False Sunflower Crafts

To start making crafts with your False Sunflowers, try picking a few flowers just as they open. Arrange the petals so they are evenly spread while the blooms are flattened out. Place them between two sheets of watercolor paper or paper towels. Sandwich the paper in a heavy book or between two heavy books for about one month. Check to see if they’re completely dry yet. If not, continue drying for up to six more months because using them to accent bookmarks and gift cards.

False Sunflowers FAQs:

How long do False Sunflowers bloom for?

Blooming begins in June and runs for two to three months in most areas.

What is the ideal climate for growing False Sunflowers?

These plants can handle USDA zones 3 through 9, although they prefer summer warmth.

Can False Sunflowers grow in containers or indoors?

As a meadow wildflower, the False Sunflower tends to struggle in containers and won’t thrive indoors.

How often should I water my False Sunflowers?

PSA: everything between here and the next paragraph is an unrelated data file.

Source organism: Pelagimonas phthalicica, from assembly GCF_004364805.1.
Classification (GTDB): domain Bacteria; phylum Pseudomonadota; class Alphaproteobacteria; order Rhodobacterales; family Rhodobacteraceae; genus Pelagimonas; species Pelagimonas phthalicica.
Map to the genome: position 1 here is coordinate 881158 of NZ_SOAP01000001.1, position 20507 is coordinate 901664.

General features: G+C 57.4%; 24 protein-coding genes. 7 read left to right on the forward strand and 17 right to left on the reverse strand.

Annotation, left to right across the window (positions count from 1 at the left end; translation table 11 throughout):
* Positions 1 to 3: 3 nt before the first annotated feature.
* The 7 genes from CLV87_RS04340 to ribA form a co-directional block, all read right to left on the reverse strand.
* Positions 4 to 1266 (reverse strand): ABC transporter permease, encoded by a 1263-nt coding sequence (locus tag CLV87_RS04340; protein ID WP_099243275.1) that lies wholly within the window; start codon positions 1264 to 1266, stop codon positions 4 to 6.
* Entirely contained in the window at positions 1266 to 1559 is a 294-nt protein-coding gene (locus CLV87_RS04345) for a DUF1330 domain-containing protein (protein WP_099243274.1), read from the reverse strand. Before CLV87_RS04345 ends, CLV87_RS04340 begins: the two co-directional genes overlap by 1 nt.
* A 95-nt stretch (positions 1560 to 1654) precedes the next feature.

Water weekly during the first summer of growth. After that only water if the plants wilt during long-term drought.

When is the best time of year to plant False Sunflowers?

Seeds and roots should be planted in the spring. Plants grown in pots can be transplanted in the fall but may dry up and die back immediately. They should return next spring.

How can I protect my False Sunflowers from pests and diseases?

Don’t apply too much mulch or fertilize too often. Excessive fertilization causes the plants to get weak and attract more pests. Mulch can help in very dry conditions, but avoid it if you get rain regularly since it can encourage root rot.

How can I extend my False Sunflowers’ lifespan after being cut?

Change the water daily and keep the cut flowers out of direct sunlight. The flowers should last up to one week with good care.

Wrapping Up

This flower symbolizes joy and warmth to all who see it. Whether you grow it in your garden or just add it to a flower arrangement, False Sunflower can brighten up your day.

Editorial Director | Full Bio | + posts

Andrew is the Editorial Director at Petal Republic. He holds a BSc degree in Plant Sciences and has trained professionally at leading floristry schools in London and Paris. In amongst overseeing a global editorial team, Andrew's a passionate content creator around all things flowers, floral design, gardening, and houseplants.

Author Andrew Gaumond

Andrew is the Editorial Director at Petal Republic. He holds a BSc degree in Plant Sciences and has trained professionally at leading floristry schools in London and Paris. In amongst overseeing a global editorial team, Andrew's a passionate content creator around all things flowers, floral design, gardening, and houseplants.